In addition to regular AGM business, the OARC Board will be proposing a revised version of the OARC Participation Agreement for member review and approval. Regular rotation of OARC Directors means we also have 3 Board seats to fill by election at this AGM.

Submitted by keith on Tue, 2014-08-26 14:00 categories [ ]

OARC's Open DNSSEC Validating Resolver

7 June 2011 UPDATE: The .de zone is now fully signed and the corresponding DS Resource Record has been added to the root zone, so the testbed redirection has been removed from both resolvers.

4 October 2010 UPDATE: We have now added the .de DNSSEC Testbed to both resolvers.

How To Use ODVR

OARC is pleased to offer dual-stack (as in IPv4 and IPv6), open DNSSEC-validating resolvers ("ODVR") that anyone can use to experiment with DNSSEC. The IP addresses for ODVR nameservers are:

Instance   IPv4   IPv6
BIND 9   2001:4f8:3:2bc:1::64:20
Unbound   2001:4f8:3:2bc:1::64:21

You might like to manually query the ODVR nameservers with a tool such as dig. Be sure to add the +dnssec option:

$ dig +dnssec @ | less

The AD bit in the response flags tells you that the reply data has been validated:

;; flags: qr rd ra ad; ...

Another way to use ODVR is to place the following lines in your Unix /etc/resolv.conf file:


Windows users can manually set DNS servers in the Internet Protocol Properties dialog of a network connection.

Finally, the client (such as dig) that you use to test against ODVR should allow you to use this tool by specifying IPv4 or IPv6 options.

Trust Anchors

ODVR has been configured with the following list of trust anchors:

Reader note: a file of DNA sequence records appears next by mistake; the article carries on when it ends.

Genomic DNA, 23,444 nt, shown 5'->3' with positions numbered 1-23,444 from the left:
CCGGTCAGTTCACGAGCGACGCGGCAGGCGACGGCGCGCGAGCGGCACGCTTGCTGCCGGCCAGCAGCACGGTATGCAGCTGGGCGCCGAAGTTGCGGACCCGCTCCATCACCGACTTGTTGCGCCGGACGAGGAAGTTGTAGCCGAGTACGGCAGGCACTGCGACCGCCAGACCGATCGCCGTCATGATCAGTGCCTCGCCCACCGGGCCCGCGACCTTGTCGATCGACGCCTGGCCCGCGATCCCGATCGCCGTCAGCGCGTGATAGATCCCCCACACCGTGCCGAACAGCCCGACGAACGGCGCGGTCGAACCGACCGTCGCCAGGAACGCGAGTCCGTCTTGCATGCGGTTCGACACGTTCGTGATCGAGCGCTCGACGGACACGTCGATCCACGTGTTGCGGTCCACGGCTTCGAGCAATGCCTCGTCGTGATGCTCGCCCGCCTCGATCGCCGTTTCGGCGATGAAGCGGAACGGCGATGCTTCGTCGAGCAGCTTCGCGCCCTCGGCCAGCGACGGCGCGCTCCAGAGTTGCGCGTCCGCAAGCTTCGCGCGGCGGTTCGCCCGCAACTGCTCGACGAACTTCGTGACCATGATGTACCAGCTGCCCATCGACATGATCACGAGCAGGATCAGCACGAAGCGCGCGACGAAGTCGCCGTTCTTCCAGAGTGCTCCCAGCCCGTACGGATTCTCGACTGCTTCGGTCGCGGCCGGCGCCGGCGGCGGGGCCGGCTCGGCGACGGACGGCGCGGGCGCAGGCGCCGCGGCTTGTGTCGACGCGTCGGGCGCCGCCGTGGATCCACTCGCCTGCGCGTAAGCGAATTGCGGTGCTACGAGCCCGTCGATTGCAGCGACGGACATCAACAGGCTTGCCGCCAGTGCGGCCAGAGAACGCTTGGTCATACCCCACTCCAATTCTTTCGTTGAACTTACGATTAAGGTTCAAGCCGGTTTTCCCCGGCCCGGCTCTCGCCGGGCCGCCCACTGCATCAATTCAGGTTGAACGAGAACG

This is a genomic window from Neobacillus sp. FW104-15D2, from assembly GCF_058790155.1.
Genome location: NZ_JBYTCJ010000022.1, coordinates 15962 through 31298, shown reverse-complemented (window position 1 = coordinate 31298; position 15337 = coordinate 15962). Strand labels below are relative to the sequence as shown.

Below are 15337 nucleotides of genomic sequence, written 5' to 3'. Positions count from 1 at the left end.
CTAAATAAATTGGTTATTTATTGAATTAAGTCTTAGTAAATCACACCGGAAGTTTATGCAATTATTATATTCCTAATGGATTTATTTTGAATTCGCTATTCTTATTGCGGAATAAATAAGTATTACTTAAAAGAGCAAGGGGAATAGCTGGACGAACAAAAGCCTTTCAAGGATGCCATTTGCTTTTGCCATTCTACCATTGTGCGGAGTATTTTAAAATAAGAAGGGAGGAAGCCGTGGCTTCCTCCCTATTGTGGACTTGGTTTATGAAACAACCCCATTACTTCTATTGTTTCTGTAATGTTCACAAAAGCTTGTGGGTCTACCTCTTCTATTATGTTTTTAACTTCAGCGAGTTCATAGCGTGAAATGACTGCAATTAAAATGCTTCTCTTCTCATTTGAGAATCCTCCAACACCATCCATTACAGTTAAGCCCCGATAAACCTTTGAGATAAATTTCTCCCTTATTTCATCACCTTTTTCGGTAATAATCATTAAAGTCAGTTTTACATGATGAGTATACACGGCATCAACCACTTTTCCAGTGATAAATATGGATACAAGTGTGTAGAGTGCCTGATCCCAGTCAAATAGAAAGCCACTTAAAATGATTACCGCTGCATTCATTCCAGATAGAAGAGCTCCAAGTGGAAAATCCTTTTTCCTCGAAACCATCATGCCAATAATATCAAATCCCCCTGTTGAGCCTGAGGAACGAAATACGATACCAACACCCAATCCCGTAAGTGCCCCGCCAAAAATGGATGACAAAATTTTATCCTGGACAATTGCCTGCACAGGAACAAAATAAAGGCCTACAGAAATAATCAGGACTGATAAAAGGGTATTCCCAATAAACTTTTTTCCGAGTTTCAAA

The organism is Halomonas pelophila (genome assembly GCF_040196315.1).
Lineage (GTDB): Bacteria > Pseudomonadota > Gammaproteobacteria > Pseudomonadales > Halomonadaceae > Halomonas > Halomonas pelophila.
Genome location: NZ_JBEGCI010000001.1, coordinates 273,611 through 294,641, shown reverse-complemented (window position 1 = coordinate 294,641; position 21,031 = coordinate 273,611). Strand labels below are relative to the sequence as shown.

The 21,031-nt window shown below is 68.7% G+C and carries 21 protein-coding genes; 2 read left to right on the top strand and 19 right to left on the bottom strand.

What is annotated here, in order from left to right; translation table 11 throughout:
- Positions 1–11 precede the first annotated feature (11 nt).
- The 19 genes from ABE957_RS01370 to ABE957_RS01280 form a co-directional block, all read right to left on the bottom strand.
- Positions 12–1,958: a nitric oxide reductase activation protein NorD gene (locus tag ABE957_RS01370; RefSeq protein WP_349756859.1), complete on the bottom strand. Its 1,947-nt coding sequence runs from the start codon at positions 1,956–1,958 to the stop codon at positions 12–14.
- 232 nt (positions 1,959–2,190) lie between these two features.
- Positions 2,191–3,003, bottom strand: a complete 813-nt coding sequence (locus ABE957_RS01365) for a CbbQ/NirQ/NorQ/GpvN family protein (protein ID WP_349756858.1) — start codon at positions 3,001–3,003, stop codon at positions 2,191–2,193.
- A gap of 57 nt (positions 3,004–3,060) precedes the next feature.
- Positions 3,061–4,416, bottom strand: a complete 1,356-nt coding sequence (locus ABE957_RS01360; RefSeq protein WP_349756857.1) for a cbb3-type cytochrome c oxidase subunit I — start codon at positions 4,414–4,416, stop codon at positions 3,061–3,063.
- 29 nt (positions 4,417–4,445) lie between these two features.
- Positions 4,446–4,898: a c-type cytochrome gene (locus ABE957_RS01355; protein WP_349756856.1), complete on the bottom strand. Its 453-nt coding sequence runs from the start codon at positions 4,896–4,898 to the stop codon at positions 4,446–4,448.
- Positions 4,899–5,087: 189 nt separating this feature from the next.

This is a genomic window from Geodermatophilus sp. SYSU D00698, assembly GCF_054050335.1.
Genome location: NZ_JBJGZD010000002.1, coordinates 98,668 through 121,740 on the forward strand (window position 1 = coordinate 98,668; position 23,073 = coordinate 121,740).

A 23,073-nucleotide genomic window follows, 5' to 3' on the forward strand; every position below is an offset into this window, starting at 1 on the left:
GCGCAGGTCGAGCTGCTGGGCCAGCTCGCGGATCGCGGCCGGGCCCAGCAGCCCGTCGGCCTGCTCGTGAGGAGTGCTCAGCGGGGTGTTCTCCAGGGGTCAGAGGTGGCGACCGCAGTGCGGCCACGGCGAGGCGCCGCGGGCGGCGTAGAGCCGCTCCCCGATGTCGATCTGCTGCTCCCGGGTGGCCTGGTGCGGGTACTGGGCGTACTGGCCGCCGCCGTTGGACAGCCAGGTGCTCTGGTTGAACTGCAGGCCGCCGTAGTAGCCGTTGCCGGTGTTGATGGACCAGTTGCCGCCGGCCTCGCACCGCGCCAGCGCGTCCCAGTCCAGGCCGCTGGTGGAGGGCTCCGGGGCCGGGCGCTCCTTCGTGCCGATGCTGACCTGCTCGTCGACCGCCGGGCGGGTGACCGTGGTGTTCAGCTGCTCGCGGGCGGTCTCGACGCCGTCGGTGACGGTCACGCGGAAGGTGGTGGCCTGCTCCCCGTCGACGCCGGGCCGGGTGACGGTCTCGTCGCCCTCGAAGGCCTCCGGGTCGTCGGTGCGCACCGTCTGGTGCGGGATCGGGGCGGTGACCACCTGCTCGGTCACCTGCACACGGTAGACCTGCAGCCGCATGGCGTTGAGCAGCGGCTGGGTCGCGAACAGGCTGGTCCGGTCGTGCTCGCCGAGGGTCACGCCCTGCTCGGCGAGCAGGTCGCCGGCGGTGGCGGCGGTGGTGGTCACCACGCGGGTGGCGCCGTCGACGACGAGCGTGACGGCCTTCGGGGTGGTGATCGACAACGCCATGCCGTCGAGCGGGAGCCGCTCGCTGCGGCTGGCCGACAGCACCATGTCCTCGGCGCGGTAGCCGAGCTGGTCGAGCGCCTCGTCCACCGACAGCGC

ZoneKey VerifiedPGP Sig Verified

ODVR also validates against ISC's DLV registry.

Data Collection

OARC collects data from the ODVR nameservers and makes this data available to our members for research purposes.

Traffic Graphs

These graphs, updated nightly, show the number of queries received with and without the "DO" bit set, and the number of responses sent with and without the "AD" bit set.

Configuration Files


Frequently Anticipated Questions

Q: Does it mean all my DNS lookups are secure if I use OARC's validating resolvers?

A: No, probably not, for the following reasons:

  1. Most zones are not yet signed. Chances are that, for most of your DNS queries, there will not be any DNSSEC signatures. However, we expect this to improve over time as more and more zones take advantage of DNSSEC.
  2. Most end-user applications (think Web browser) and stub resolvers (a part your computer's operating system) do not yet perform DNSSEC validation. This means that the channel between you and the OARC nameserver is still vulnerable to attack. In other words, security of the DNSSEC transaction is only guaranteed up to the point where the validation has been performed.

Q: Then why are you doing this?

A: A few reasons:

  1. So that you can play with DNSSEC without changing the configuration of your own nameserver.
  2. To convince you that a DNSSEC-validating resolver works almost exactly like a non-validating resolver and that you should go ahead and enable DNSSEC on your own resolvers.
  3. To collect and publish data on adoption of DNSSEC over time.

Q: Can I use ODVR nameservers provide protection from Kaminsky-style spoofing attacks?

A: The answer is complicated and depends on a number of other factors. Generally, this should not be your motivation for using ODVR. If you are stuck using a DNS resolver with poor source port randomization then ODVR may make you more secure. However, a determined attacker could probably spoof answers that appear to come from the ODVR nameservers and give you bad answers.

Q: I thought open resolvers were a bad thing?

A: It's true that open resolvers are usually considered to be a problem and have been used — in combination with source address spoofing — to conduct large-scale DDoS attacks. Such attacks are made possible because (1) there are hundreds of thousands, if not millions, of open resolvers, and (2) their owners/operators are unaware of the openness. The ODVR nameservers are rate-limited and closely monitored. If we have reason to suspect abuse of the ODVR nameservers, we will act quickly to stop it. Please contact the OARC Admin if you have abuse concerns.

Q: Can DNS-OARC members have non-rate-limited access?

A: Absolutely. Write to the OARC Admin to find out how.

Submitted by admin on Sat, 2014-08-09 15:50 categories [ ]